Anything below freezing is actually zero chilling. Avoid that. And anything above 60F in the greenhouse is actually negative chilling according to the Utah model. Many greenhouses in Z7 run below freezing at night and above 60F by day which equals no chilling.
A well equipped greenhouse is a far cry from from an unheated and poorly cooled structure.
Those blueberries require high chill hrs. They’d do better with an open structure in winter ie uncovered and exposed to outside temperatures. The figs on the other hand don’t need any chilling just a rest period. They’d do better with anything that never froze in winter.
Strawberries had lots of trouble with grey mold for me, figs too but not as bad. The sides don’t roll up, it is double layer with an exhaust and circulation fans, but the exhaust fan runs less as it gets cooler.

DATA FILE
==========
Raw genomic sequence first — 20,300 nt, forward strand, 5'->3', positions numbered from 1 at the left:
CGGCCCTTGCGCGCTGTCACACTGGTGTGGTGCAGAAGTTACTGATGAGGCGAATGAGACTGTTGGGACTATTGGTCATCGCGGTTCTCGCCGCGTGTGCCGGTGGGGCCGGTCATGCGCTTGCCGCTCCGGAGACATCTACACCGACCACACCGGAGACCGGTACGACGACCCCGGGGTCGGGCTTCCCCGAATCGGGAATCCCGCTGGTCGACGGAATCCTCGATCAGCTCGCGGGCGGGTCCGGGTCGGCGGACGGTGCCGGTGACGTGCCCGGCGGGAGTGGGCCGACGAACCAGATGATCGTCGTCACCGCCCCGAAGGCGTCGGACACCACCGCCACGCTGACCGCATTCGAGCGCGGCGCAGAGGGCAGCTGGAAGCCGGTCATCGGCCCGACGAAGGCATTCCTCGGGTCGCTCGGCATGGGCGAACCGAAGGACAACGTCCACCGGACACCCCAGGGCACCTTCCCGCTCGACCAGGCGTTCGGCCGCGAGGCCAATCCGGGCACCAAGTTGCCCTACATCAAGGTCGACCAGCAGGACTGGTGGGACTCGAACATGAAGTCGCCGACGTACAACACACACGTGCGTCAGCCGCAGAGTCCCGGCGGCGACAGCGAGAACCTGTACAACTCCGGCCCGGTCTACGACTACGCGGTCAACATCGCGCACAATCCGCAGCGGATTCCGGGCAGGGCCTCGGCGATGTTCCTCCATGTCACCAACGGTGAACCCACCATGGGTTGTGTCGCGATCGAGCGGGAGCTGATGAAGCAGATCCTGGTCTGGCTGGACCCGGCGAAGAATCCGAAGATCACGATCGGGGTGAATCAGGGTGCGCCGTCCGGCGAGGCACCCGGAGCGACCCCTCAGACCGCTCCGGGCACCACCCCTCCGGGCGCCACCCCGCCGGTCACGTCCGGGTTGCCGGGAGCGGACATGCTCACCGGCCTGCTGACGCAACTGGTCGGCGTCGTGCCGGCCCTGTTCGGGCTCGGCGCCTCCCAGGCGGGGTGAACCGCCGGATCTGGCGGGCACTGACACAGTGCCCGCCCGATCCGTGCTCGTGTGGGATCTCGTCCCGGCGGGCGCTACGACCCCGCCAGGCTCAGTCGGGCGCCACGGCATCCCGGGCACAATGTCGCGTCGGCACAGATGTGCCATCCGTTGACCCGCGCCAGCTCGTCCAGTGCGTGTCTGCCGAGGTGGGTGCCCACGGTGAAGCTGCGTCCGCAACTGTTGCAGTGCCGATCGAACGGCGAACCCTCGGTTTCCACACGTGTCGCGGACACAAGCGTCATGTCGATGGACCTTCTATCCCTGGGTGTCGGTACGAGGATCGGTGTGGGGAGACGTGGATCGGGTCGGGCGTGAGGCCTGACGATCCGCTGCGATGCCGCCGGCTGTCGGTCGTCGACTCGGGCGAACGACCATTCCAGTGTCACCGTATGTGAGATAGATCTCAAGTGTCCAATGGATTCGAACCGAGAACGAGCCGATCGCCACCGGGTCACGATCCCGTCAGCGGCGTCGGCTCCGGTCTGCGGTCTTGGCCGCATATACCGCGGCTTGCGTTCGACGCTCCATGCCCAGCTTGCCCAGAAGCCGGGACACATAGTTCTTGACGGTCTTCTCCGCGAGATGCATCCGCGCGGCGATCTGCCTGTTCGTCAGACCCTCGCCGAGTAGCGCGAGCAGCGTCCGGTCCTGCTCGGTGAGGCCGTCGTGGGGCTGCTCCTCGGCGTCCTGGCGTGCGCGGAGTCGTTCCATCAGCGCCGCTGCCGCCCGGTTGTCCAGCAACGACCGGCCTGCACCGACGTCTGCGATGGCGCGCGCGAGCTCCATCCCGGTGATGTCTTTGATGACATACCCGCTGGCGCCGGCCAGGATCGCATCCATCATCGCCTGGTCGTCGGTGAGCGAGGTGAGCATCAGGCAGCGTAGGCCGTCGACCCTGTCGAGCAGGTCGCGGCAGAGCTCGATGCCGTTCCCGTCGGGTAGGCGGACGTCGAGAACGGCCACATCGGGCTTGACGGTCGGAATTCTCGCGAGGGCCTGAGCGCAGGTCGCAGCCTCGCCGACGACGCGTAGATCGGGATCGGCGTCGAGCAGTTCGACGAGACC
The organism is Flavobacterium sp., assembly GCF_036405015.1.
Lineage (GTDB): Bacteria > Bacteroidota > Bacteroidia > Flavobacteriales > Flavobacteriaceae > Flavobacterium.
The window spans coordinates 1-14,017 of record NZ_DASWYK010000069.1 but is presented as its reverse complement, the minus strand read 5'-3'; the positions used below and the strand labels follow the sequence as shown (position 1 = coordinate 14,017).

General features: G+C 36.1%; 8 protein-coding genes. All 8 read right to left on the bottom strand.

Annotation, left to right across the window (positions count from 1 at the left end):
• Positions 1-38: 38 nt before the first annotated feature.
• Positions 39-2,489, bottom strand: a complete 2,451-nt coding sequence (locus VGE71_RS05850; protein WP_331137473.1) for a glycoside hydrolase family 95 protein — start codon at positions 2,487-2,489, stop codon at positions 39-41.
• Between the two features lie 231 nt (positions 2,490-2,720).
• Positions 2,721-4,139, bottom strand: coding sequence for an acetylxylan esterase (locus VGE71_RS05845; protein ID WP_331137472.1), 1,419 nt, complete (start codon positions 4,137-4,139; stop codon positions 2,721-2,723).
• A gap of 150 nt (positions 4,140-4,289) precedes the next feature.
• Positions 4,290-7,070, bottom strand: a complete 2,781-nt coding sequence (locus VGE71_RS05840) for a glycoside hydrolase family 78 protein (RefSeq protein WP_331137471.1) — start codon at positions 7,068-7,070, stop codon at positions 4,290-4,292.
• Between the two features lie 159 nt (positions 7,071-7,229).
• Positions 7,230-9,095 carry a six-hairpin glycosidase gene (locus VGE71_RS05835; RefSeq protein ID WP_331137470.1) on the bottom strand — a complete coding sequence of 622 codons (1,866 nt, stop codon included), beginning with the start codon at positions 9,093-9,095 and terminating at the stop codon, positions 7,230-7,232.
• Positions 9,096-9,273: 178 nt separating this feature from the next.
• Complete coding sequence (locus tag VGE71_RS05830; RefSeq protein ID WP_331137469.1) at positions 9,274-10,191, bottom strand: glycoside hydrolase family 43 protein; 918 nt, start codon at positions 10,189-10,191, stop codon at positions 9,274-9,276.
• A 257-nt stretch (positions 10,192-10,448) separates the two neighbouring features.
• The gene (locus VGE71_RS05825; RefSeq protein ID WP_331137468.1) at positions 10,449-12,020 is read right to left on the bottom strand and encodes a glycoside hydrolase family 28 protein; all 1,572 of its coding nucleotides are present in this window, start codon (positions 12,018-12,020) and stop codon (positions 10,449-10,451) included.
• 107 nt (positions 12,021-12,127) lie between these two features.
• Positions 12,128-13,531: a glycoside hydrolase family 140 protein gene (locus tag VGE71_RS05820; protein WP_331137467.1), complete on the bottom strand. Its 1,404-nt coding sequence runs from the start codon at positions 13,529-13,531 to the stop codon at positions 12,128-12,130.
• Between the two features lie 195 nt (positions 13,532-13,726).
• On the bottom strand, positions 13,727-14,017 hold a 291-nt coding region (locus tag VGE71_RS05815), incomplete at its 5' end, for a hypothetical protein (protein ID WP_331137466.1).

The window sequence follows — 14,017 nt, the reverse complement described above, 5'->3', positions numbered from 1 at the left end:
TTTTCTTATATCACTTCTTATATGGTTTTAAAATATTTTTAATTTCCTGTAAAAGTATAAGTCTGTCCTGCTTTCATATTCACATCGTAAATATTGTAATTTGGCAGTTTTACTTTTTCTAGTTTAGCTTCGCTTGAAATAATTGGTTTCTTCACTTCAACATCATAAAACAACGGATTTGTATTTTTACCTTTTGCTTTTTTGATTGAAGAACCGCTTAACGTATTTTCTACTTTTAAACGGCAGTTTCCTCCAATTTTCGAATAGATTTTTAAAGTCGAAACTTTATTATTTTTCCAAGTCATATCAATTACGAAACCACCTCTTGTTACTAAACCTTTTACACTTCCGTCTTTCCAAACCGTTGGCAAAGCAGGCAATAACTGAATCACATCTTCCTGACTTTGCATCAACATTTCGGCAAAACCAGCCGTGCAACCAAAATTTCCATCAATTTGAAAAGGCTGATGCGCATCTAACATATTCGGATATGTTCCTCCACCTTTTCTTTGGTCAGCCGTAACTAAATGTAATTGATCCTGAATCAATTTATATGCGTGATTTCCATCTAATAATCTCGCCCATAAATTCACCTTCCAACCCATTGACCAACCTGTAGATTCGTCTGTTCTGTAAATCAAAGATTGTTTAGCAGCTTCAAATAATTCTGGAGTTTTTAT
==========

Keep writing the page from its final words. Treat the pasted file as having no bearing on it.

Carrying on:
Big dose of reality with this statement. You said much and I am a beginner and want to get this right. I have a contractor designing it.
Im in Richmond Va It really dont get cold until Feb. My My tall Fescue Lawn started to go dormant few weeks ago but snapped out of it. We get a bit humid here will a wet wall work for us, google consider us sub tropic. I have looked at evaporated coolers and wet walls and it seems you get the most bang for your buck vs Portable Ac and Window units with the electrical draw but they will tackle humidity pretty good and I dont think I have much an Issue running Window units a heater However would I be making things more difficult without a foundation? Moisture from the bare ground only covered by weed barrier would surely make things colder in the winter and hotter in the summer yes?
If you never told me I would have never knew.